- Follow a style and be consistent. There is no single correct way to style your code, but the important part is that you are consistent. Consistent style makes your code more readable, which makes collaboration with others and the future you much easier. When we talk about style, we are talking about how you name variables, functions, or files (camelCase, under_scores, etc) and how your code is visually organized (e.g. how long a single line can span, where you indent, etc). You can choose your own style guide, but this style guide from Google and this one from tidyverse are good places to start. When it comes to visual organization, RStudio has auto-indent features that help make it easier for you to put your code in the right place, and you can always force the RStudio indent by highlighting code and using
CTRL + I.
- As you are writing your code, take advantage of RStudio’s autocomplete features (and/or copy/paste). Typing mistakes are often a reason that code doesn’t work (e.g. a lowercase letter that really should have been uppercase), and using auto-complete or copy/paste reduces the prevalence of these mistakes. To use auto-complete, start typing something and hit the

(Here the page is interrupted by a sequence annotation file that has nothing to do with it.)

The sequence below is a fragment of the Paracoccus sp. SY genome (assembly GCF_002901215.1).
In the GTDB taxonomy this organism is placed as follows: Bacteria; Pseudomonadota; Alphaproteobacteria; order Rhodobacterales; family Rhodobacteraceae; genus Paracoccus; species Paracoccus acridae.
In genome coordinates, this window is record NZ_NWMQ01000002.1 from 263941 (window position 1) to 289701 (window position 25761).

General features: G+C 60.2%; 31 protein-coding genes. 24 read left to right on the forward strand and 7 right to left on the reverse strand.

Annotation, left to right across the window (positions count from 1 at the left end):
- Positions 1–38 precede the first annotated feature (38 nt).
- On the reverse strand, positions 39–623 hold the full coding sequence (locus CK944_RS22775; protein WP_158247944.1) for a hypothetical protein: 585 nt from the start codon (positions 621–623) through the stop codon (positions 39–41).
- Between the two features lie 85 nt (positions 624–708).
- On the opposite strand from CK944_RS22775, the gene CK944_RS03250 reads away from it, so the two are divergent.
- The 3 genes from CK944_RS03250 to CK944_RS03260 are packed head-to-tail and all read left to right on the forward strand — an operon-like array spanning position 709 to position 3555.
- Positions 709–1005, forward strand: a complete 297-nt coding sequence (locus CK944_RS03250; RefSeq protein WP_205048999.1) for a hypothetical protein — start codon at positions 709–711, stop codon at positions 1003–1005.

Tabbutton on your keyboard. You should see options start to pop up. More about auto-complete features here.
- Learn to use loops or functions when you find yourself copying and pasting chunks of code with only minor changes. More code means more to maintain and troubleshoot, so try to reuse code via loops and functions when possible. Consider this tutorial from Nice R Code, the USGS Introduction to R lesson on R programming structures, or the Software Carpentry loop tutorial to learn more.
This is a brief list of good practices to consider when writing R code, and there are lots of other resources to reference when it comes to “best practices”. You should take a look at other posts to get an idea of what the R community thinks more broadly. To start, you could reference Best Practices for Writing R by Software Carpentry or Efficient R programming by Colin Gillespie and Robin Lovelace. As you explore suggested practices online, keep in mind that R is open-source software and is constantly evolving which means best practices will evolve, too.